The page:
Do people realize that all a teenager has to do is turn on the t.v. to be bombarded with sex, drugs, violence, foul language, teen pregnancy etc. ?

  100. [...] NOT lame? Sarah Ockler’s response, “Banned But Never Shamed” in which she gives away 2 copies of her oh-so-dangerous book, Twenty Boy Summer.  Please [...]

  101. Allison Canty says:

    You go girl!

    It’s preposterous for “real” issues to be ban from a district. As you said, not everyone is forced to pick up and read a copy of the book, so it should not be taken away from those whom would like to experience it.

    Thank you for continuing to write about real things in life, Sarah. Just do your thing!

  102. Cliff G. says:

    Well, congratulations on making it on a banned book list. Be assured that Dr. Scroggins and Mr. Minor have pretty much guaranteed that your book will be read by more people of all ages in Republic, Missouri and elsewhere than would have otherwise. Superintendant Minor can now be further assured that many copies of your book will pass through his jurisdiction’s hallowed halls in purses, backpacks, gym bags…right under his very nose!

    With the advent of ordering online from Amazon.com, BN.com, as well as e-books for Nooks, Kindles, Ipads, attempts to control what students read is silly. The school library has become an irrelevant battleground.

  103. Diana says:

    Ridiculous… My 4yo just watched ‘Tangeled’… by DISNEY… which had guys getting beat up, having axes thrown at them, and all sorts of other violence… But put in anything at all about the basic functions of the Human body – breasts, pubic hair, sex, kissing, anything and suddenly it’s rated ‘R’. I think it’s stupid to ban books, but it’s worse for kids who are affected by the ban. My own kids will have access to public libraries, bookstores, and any book in my house that I think they are old enough to read without getting nightmares (I have an extensive Stephen King collection). I feel bad for all the kids in impoverished or other low resource homes whose oly source of reading material might be the school library. If I get picked for the prize, i am going to donate my copy to my local library so that the kids who don’t have access to it other ways can still read it. Thank you, and you are awesome for being so generous.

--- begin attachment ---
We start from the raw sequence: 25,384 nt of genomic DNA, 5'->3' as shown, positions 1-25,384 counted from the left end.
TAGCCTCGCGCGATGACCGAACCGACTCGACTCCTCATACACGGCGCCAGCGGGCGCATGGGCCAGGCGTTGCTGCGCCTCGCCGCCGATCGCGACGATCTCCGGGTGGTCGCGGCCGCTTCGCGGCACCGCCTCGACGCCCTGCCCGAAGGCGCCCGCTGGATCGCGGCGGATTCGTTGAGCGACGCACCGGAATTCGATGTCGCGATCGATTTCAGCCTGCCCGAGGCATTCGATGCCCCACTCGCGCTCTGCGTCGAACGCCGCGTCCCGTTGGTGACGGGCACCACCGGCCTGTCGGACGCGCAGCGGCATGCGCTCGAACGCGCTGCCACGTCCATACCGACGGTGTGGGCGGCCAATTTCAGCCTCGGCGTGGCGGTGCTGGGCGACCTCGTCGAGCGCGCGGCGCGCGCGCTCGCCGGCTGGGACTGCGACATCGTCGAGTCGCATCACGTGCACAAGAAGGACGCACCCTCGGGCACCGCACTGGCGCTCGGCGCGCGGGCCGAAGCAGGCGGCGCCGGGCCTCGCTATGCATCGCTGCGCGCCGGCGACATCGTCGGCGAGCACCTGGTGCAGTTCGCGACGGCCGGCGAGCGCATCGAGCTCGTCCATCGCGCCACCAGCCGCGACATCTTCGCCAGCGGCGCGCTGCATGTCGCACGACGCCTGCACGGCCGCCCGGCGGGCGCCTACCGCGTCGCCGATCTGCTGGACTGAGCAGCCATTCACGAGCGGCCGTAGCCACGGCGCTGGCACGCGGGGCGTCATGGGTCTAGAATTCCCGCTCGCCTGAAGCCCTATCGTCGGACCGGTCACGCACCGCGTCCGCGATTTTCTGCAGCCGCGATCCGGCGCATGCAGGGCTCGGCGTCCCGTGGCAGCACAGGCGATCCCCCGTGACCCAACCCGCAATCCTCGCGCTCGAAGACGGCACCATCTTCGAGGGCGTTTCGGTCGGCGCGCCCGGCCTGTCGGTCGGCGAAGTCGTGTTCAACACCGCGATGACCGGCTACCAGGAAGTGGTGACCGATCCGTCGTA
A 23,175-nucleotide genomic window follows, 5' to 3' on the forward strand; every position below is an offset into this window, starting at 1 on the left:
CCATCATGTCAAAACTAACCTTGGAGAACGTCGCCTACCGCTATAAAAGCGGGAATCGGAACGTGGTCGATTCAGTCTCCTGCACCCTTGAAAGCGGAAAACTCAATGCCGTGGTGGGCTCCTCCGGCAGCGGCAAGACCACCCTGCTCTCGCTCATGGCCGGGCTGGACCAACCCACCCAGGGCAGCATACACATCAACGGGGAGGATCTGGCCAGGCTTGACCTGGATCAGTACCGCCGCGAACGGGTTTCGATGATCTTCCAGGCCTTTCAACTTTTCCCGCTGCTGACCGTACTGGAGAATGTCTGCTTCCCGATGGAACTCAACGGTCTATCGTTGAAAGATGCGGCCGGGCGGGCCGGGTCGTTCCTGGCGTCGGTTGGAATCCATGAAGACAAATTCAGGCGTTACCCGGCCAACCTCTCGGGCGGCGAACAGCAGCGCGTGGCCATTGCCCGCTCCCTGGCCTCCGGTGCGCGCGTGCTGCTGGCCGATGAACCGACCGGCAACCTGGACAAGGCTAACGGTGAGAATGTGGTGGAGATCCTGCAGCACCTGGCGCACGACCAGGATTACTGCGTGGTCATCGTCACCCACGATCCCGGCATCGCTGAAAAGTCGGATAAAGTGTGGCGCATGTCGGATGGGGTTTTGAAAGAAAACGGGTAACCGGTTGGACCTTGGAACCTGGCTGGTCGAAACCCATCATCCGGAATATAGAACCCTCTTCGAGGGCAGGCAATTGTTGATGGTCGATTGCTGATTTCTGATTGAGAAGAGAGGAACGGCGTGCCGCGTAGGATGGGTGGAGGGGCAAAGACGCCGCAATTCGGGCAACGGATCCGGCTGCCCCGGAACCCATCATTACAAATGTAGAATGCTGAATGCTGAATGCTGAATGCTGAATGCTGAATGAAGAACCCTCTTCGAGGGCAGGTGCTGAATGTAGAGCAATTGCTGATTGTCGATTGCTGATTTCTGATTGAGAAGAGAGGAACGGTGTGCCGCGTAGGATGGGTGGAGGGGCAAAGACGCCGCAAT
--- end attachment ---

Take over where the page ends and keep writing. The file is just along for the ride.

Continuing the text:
104. Nicki Elson says:

    He’s like a disgruntled book reviewer out of control! Why didn’t he just post a review on Amazon and not abuse his power? As far as your book goes though…I think he just gave you some might fine free publicity. ;)

  105. Dan Bain says:

    Keep standing proud, Ms. Ockler! Like many others, I’m behind you: http://bainwaves.wordpress.com/2011/07/31/nonsensorship/

    I’m glad those hayseeds have added these books to my list, and look forward to reading TWENTY BOY SUMMER. Because, you know, I dig the porn….

  106. [...] To visit the official Vonnegut website, which is reacting to this outrage, click here.   To see Sarah Ockler’s response, click here. [...]

  107. Tayte Hunter says:

    Banning books = stupid idea. To me, books are for learning new things and expanding one’s imagination. I hate it that your book got banned. I’ve read Twenty Boy Summer and loved it. And I would love to read it again.

    P.S. I think this stupid guy that wanted the banned is a man with no life and just wanted to make kids miserable.

  108. siriusly says:

    Sometimes I’m happy that I live in so undeveloped country, and go to so undeveloped school so I can read whatever the hell I want to.

  109. Alexsandra says:

    It’s sad that children, especially teens are not held at higher standards. A lot of the reason we have such low test scores,etc. Is because we don’t give the younger generation the benefit of the doubt. Yeah they are learning, but if your not learning past the age of 18 that is so sad.
    I believe communication is key in making the world a better place for everyone and everything. So lets talk about sex and the dangers of STDs and unwanted pregnancies.
    I love to read and feel like those who cannot find the joy it that can have not found the right types of books. So lets not take books away when so many people have yet to find the joy it that we have. Hell for all we know that could be their gateway to the reading world.

    There is my two cents. Happy reading all. :D

  110. [...] Someday I think it’s stupid that there was ever a reason to write this book but then, blah, some butthead does it again. Sarah Ockler responds excellently here to her book’s banning. [...]

  111. [...] For example, This Guy, an assistant college professor, decided to review the curriculum of a local school board and did not like what he saw.  No, sir.  His unsolicited efforts on behalf of the children lead to the removal of Vonnegut’s Slaughterhouse-Five and Sarah Ockler’s young adult novel Twenty Boy Summer from the school curriculum and a local library. The books are banned.  Ockler has  posted a thoughtful response to the news. [...]